Exploration of Composable Organizations :: Part 1: Introduction and History

Exploration of Composable Organizations :: Part 1: Introduction and History

X
minute read time
Bryan Wilson
Bryan Wilson
Legal Engineer
Bryan Wilson
Published:
April 28, 2022
Last Updated:
September 15, 2022

Welcome to the first in our four part series on strategies to navigate the present and future landscapes of composable organizations.

You can read Part two here. Part three here. Part four here.

"If the first slogan was 'code is law,' I think we need to see that business models eat law. Business models eat law."

- Lawerence Lessig @CodeX Future Law 2022

Introduction and History of Composable Organizations

History has shown that the development of new technologies for rulemaking enables new business models. From the Code of Hammurabi and Stone contracts, to market monies and grain receipts, to the creation of land registries, to the advent of blockchain and smart contracts, each of these innovations makes it possible to identify parties in a transaction, set permissions based on different events, and execute the transfer of value based on rules that are predetermined and agreed upon by a group.

The rise of Decentralized Autonomous Organizations (DAOs), Cybernetic Organizations (cybOrgs), and other digitally enabled business models represents the next evolution in the ways that people can organize themselves, work on tasks, raise funds, or build communities. However, defining the attributes of these newfangled forms of governance has proven particularly tricky. The reason this matters is because the different architectures – or code – that are used for representing an organization require different safeguards to protect it.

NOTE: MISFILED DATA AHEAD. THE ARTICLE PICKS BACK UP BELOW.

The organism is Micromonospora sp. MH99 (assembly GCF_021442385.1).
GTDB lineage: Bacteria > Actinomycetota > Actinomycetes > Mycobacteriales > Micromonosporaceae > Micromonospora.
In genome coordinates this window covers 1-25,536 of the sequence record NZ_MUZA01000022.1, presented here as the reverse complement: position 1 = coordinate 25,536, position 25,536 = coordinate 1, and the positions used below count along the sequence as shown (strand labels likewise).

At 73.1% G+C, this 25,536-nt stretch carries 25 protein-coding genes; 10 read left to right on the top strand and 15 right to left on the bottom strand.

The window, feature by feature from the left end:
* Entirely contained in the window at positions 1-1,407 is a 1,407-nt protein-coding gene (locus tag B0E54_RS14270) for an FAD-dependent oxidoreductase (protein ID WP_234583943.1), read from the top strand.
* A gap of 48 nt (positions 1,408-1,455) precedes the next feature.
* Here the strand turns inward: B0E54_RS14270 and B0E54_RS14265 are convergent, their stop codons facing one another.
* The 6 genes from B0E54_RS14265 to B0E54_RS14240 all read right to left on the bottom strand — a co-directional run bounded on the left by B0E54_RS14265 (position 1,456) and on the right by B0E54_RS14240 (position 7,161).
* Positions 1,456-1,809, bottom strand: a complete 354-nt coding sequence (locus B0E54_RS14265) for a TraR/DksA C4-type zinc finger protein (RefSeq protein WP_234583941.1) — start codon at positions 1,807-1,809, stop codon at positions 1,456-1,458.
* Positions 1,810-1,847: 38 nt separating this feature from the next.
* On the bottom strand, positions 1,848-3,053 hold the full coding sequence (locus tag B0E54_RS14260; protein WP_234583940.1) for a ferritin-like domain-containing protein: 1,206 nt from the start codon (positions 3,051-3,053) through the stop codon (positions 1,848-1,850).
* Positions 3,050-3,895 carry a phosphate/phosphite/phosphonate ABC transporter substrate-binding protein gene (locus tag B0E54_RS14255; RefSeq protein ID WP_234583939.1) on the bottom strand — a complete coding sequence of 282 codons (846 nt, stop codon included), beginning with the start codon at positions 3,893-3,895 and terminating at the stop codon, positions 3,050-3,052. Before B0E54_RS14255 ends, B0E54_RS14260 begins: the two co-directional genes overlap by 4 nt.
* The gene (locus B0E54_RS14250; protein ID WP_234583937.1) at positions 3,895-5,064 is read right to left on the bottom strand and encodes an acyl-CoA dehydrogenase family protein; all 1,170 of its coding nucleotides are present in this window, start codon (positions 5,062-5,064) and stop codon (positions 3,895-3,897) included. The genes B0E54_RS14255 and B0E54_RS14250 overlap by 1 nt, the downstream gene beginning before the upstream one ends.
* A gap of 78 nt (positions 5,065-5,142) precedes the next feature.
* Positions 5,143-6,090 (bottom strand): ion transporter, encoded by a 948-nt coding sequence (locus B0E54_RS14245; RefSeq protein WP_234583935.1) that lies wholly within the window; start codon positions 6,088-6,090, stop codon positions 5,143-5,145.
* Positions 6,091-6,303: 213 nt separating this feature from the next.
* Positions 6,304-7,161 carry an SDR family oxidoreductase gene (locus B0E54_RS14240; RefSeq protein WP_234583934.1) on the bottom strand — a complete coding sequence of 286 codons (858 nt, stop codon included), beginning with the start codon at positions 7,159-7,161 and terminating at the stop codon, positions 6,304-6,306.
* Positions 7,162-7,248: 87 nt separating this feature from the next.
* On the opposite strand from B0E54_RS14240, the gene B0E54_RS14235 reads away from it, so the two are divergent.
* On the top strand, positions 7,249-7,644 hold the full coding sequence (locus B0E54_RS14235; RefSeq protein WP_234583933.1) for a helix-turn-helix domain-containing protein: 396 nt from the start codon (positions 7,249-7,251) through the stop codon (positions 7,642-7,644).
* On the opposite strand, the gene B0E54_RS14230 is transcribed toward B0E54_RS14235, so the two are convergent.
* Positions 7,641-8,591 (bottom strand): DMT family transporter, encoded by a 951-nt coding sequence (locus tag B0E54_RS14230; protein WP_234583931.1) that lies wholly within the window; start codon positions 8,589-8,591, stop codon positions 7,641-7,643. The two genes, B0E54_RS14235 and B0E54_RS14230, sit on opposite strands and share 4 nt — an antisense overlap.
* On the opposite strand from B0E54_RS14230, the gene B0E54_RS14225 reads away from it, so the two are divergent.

Think about it this way: if you want to make rules that prevent a combustion engine from malfunctioning, the rules necessarily depend on what type of an engine you have – a combustion engine for a train will require different sets of rules than a combustion engine for a car, for example. A more relevant example, when thinking about the incorporation of a digital technology to a legacy business model, appears with ridesharing apps such as Uber and Lyft and the Taxi industry. The digital platforms are able to do things that the incumbent industry is unable to do, including automatically accepting payment, rating the behavior of drivers, and easily providing comprehensive records of transactions to users. However, there are also new risks associated with these new technologies. Uber and Lyft, for example, enable the algorithmic discrimination of certain areas and groups based on rase, increased congestion, and reduced vetting and identity theft in registration processes for drivers.

Now, looking to these new digital organizations, there are several questions that need to be answered. The following post(s) will explore

  • What is a DAO?
  • Where did DAOs come from?